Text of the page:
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Sure, sure, it’s the economy that people want to hear about. But, you know, it wouldn’t have hurt President Obama or the press corps to have talked about

Jul 31, 2020
Sure, sure, it’s the economy that people want to hear about. But, you know, it wouldn’t have hurt President Obama or the press corps to have talked about foreign policy. There was a question on the Mexico border violence24 minutes in; Obama said he won’t send the National Guard right now but he reserves the right to send them at a later point “if the steps we’ve taken do not help the situation.” There’s going to be a new approach to the Afghanistan war announced in the next few days. Obama didn’t mention it. The press corps didn’t ask about it. Ah well.
Fifty minutes in and an AFP reporter asked about Israel/Palestine peace now that the Labor Party in Israel has decided to provide a fig leaf of moderationto a far-right Netanyahu government that has a dubious commitment to a two-state solution. Obama acknowledged that achieving peace “is not easier than it was,” which is possibly the closest any U.S. administration has come in 20 years to acknowledging that Israeli rejectionism exists and is as problematic as Palestinian rejectionism. He seemed unintimidated. “We do know this: the status quo is unsustainable,” he said, and reiterated the standard U.S. vision of two states living side by side in peace and security. Whether that’s a shot across Netanyahu’s bow remains to be seen, but Obama could have taken a much softer line toward the new right-wing Israeli government.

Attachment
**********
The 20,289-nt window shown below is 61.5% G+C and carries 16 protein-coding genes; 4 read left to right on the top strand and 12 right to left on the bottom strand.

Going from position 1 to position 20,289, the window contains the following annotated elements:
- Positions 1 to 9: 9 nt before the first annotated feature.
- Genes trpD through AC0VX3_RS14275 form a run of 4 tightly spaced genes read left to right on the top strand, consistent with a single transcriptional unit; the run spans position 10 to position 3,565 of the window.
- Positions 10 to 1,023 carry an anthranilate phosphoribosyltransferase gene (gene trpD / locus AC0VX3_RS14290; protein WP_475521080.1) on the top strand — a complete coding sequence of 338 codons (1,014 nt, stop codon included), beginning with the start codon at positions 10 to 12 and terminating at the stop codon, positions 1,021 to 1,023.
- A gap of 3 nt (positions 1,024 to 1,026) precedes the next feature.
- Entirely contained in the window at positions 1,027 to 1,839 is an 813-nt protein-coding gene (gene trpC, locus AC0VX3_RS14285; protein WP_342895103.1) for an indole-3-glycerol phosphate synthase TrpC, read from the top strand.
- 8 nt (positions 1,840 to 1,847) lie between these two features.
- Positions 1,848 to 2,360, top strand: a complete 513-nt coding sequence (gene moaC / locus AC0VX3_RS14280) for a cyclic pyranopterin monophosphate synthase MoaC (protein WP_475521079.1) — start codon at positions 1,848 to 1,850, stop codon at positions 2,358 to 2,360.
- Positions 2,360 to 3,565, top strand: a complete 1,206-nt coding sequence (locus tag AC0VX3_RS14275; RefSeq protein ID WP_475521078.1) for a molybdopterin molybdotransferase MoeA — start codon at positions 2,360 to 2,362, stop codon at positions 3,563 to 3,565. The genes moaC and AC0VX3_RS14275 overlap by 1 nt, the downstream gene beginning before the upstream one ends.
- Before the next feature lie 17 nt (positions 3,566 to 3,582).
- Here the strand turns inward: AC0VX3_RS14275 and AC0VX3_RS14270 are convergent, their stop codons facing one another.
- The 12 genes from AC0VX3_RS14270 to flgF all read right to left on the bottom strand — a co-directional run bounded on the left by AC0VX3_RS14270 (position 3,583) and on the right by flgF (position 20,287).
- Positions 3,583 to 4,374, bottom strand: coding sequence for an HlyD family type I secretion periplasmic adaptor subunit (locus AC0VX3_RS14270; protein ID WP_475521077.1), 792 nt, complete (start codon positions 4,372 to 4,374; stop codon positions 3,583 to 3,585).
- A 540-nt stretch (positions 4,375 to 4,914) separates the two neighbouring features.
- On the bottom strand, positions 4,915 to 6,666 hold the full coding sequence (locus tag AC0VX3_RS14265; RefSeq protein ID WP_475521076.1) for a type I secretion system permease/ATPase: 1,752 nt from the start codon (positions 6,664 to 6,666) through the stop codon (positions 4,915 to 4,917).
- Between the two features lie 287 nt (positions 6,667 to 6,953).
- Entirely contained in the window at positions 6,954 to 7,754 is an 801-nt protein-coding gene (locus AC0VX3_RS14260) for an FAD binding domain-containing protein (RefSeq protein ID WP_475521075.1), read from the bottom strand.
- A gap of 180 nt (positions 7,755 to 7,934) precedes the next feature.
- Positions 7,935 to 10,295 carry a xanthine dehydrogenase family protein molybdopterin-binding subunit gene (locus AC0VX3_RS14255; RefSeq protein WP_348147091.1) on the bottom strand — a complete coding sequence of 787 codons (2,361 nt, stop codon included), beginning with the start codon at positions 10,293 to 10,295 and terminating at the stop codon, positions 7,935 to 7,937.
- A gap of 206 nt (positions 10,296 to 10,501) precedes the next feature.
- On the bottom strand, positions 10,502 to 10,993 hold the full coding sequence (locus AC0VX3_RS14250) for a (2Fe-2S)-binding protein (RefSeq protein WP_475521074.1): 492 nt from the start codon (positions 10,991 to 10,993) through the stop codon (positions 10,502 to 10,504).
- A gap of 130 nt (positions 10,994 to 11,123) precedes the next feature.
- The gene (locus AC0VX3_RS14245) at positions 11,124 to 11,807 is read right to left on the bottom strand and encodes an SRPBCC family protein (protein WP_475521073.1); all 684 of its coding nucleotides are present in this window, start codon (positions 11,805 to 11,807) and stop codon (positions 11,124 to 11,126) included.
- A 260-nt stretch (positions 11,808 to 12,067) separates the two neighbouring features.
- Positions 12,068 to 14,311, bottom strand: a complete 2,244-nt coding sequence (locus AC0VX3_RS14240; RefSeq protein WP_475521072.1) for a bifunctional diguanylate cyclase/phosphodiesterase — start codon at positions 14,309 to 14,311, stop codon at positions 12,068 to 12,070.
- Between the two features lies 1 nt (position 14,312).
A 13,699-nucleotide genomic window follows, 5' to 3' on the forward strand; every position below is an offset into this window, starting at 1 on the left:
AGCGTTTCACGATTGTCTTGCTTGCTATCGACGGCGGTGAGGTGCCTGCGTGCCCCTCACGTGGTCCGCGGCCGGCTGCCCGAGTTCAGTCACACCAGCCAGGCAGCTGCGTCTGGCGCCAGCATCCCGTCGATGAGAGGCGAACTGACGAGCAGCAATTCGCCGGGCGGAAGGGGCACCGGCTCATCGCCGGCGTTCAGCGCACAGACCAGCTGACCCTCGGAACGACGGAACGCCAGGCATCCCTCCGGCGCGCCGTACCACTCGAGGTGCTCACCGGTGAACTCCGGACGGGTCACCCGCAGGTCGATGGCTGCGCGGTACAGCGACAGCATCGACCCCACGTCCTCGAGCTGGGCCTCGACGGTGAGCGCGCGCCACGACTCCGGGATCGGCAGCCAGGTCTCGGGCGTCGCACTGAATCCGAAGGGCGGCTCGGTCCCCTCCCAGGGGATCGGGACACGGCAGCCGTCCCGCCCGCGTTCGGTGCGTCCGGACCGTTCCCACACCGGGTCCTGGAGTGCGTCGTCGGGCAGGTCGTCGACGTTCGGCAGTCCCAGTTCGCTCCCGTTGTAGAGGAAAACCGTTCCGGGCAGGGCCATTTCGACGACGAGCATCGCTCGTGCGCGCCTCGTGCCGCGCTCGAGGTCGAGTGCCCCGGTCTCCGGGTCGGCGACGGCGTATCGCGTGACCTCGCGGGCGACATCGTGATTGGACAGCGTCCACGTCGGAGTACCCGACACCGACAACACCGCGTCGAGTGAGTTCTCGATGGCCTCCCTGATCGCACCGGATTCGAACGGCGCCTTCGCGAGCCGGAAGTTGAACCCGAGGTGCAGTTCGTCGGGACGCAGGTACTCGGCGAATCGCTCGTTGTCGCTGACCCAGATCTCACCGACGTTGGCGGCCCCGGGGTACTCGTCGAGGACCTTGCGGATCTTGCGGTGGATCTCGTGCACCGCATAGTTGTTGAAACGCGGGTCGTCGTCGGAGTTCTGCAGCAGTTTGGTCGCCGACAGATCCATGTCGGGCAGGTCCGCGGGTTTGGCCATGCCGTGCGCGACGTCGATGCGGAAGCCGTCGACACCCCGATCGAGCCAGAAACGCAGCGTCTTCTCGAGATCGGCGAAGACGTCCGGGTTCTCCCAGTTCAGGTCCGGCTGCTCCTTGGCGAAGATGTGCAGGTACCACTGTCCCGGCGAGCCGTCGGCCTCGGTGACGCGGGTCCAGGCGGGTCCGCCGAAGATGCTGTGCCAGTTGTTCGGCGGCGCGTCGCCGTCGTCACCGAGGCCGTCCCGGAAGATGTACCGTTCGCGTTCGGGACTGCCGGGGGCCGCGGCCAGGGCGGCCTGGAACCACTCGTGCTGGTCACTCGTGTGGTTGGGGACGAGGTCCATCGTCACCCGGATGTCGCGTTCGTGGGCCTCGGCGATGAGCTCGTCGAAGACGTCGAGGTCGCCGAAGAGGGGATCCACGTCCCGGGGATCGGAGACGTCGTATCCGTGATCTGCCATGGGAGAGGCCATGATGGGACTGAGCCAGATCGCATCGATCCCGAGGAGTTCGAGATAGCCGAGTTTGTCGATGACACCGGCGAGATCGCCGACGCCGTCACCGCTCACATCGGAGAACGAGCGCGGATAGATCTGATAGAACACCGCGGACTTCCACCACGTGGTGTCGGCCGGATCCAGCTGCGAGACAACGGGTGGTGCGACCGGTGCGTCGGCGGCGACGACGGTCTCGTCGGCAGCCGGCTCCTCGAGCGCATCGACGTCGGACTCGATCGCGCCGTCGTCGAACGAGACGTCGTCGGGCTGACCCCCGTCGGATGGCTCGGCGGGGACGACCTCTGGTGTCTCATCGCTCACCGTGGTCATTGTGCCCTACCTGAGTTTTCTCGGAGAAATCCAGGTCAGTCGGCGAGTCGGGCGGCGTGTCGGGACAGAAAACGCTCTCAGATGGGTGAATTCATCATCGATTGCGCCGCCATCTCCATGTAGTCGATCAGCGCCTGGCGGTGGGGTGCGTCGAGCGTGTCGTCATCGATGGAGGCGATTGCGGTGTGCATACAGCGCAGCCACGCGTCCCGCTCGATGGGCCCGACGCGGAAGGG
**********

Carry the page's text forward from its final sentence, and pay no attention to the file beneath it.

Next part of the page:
Iran was the only foreign-policy issue Obama brought up unprompted. He did it in the context of pledging that “the whole philosophy of persistence is one I will emphasize in the months and years to come.” He derided critics who mocked his Nowruz address for not immediately yielding a watershed in U.S.-Iranian relations. “We didn’t expect it to,” he said, but he’ll keep going. What he didn’t say is how he’ll judge the difference between persistence and willful blindness.
Dexter Cooke

Dexter Cooke

Dexter Cooke is an economist, marketing strategist, and orthopedic surgeon with over 20 years of experience crafting compelling narratives that resonate worldwide. He holds a Journalism degree from Columbia University, an Economics background from Yale University, and a medical degree with a postdoctoral fellowship in orthopedic medicine from the Medical University of South Carolina. Dexter’s insights into media, economics, and marketing shine through his prolific contributions to respected publications and advisory roles for influential organizations. As an orthopedic surgeon specializing in minimally invasive knee replacement surgery and laparoscopic procedures, Dexter prioritizes patient care above all. Outside his professional pursuits, Dexter enjoys collecting vintage watches, studying ancient civilizations, learning about astronomy, and participating in charity runs.
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